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The Pensions Regulator hit by 148% increase in cyber attacks

05 March 2020

The Pensions Regulator (TPR) was targeted by a total of 343,867 phishing, malware and spam email attacks in 2019, according to official data released by a Parliament Street think tank.

In 2018, TPR was the target of a recorded 138,834 email attacks, noting a percentage increase of 148 per cent (147.6) in just one year.
The data, obtained via the Freedom of Information (FOI) act, also revealed a breakdown of malware, phishing and spam attempts. In 2018, TPR blocked 127,664 spam emails and 11,170 malware and phishing emails. In 2019, TPR recorded 57,977 spam emails, 735 malware or phishing emails and a further 285,155 were blocked due to spam, phishing or malware risk, but were not categorised.
TPR is the UK regulator of work-based pension schemes. It is sponsored by the Department for Work and Pensions and works with trustees, employers, pension specialists and business advisers, giving guidance on what is expected of them. It is possible their servers contain sensitive customer information relating to pension schemes, which could be taken advantage of by a successful or sophisticated cyber attack.
Of the malicious emails which targeted TPR, phishing and malware were the least common but have the potential to be the most harmful. Phishing emails involve fraudulent activity designed to induce individuals to reveal personal information such as passwords and payment details; malware emails include a programme which is harmful to a computer. Spam emails are common and often quite easy to detect – they are quite simply unsolicited emails, often for the purpose of marketing or for phishing attempts or spreading malware.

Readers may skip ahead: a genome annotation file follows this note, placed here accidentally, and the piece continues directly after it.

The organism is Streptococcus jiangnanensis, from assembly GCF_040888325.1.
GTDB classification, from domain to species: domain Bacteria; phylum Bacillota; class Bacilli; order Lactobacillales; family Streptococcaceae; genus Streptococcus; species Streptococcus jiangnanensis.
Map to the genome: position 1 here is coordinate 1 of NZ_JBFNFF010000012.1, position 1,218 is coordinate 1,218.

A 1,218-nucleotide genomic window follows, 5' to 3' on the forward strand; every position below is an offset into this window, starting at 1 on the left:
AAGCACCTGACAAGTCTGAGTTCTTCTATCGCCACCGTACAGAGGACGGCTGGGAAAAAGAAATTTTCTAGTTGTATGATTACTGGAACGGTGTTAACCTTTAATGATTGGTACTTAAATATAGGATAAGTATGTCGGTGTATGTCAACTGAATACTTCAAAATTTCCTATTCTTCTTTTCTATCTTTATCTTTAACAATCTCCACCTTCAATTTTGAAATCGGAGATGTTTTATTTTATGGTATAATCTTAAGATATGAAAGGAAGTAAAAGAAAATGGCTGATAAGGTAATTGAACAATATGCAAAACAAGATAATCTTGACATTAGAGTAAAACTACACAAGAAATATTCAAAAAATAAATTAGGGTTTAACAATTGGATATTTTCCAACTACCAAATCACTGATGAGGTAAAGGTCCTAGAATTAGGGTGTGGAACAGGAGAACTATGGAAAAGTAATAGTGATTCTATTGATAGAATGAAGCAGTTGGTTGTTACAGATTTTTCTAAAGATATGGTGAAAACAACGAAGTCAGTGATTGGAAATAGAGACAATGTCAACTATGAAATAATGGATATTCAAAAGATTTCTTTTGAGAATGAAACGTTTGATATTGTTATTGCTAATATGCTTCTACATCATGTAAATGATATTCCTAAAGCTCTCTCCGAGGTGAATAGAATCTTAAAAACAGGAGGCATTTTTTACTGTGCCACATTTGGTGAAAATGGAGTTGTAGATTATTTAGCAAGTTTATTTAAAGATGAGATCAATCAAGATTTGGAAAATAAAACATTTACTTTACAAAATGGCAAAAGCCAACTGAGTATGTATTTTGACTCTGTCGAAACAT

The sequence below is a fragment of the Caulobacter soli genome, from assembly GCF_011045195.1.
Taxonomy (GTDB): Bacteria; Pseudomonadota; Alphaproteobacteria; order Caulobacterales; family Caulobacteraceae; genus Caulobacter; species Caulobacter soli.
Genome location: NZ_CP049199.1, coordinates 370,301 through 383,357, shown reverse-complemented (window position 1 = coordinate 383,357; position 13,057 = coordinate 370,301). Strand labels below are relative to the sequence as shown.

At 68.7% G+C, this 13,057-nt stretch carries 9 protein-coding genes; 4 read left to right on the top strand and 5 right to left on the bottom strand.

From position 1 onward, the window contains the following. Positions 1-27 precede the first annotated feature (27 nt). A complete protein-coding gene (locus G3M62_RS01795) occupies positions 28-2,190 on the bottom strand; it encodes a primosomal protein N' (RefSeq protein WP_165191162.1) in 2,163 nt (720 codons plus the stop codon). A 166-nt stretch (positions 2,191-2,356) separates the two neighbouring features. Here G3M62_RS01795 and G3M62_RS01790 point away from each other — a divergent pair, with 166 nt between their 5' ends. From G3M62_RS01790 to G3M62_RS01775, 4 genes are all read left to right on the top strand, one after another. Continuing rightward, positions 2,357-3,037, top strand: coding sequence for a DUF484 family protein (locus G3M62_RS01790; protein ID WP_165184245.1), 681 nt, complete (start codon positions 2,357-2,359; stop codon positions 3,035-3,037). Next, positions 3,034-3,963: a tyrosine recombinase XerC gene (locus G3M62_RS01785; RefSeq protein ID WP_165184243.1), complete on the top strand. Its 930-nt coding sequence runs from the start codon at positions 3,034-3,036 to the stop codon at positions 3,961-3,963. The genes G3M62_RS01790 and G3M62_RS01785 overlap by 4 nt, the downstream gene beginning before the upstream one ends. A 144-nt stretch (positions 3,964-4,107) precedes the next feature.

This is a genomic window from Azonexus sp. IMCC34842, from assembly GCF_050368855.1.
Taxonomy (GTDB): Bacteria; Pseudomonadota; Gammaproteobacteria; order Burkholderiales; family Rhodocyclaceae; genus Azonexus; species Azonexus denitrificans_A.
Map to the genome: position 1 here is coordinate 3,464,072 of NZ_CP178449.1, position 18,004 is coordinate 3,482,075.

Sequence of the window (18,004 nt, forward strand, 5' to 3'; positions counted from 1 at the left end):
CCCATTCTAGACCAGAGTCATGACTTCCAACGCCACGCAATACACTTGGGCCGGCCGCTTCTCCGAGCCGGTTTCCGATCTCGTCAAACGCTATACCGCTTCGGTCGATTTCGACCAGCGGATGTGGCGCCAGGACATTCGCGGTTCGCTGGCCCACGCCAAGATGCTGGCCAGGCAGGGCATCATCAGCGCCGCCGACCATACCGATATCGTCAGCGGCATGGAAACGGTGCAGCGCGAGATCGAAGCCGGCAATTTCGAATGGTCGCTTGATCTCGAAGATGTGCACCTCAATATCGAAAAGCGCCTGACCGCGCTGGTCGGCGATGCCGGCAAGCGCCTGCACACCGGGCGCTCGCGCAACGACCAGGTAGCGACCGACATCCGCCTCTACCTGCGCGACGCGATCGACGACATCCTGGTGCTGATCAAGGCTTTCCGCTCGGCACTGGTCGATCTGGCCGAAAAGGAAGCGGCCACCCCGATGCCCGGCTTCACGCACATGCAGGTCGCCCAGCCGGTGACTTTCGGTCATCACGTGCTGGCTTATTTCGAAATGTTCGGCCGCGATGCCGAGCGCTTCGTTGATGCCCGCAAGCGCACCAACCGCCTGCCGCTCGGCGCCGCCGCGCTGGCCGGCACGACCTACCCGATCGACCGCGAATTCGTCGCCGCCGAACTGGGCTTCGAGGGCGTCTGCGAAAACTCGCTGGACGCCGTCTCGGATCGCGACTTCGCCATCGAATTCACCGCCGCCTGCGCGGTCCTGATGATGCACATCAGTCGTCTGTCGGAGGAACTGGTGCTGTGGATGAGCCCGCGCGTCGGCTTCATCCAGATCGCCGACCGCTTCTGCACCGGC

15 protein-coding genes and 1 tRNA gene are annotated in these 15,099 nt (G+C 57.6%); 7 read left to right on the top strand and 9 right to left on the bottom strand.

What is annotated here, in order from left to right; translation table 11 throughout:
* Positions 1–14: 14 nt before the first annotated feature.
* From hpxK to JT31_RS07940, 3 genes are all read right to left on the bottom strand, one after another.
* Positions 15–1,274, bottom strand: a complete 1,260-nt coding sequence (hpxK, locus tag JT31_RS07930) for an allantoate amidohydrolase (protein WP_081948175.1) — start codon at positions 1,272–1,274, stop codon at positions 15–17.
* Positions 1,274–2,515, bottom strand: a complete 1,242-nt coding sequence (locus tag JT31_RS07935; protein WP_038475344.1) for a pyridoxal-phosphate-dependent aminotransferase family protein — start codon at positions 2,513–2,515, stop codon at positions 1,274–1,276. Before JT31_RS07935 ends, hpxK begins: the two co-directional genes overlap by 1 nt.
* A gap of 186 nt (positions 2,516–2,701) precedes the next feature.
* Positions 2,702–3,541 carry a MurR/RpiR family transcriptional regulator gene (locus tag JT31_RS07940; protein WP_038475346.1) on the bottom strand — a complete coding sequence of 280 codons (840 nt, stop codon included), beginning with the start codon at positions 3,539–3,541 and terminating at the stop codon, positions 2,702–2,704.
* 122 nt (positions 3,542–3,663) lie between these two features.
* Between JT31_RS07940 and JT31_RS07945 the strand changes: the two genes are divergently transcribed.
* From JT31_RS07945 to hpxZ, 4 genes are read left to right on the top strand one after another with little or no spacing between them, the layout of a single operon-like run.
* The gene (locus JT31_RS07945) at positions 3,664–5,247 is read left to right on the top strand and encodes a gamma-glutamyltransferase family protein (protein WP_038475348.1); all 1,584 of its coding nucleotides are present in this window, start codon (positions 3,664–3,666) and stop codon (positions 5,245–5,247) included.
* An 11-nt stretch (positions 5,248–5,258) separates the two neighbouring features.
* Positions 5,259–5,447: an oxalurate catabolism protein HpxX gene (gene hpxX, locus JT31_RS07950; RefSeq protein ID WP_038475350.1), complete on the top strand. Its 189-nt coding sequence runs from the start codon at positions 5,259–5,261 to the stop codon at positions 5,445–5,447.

Chris Ross, SVP, Barracuda Networks, said: “Addressing this threat requires investment in the necessary email protection software to efficiently block all incoming spam and malware, but also, help flag and protect against phishing and spear-phishing attempts. 
"These email attacks are often very realistic and can easily trick employees into handing over sensitive information, such as passwords, PIN numbers and other personal data. It’s also vital to ensure that all staff are properly trained to be aware of these threats and to think twice before entering data.
All it takes is for one employee to fall victims to a single, sophisticated scam email and the entire organisation could be at risk of a major data breach.”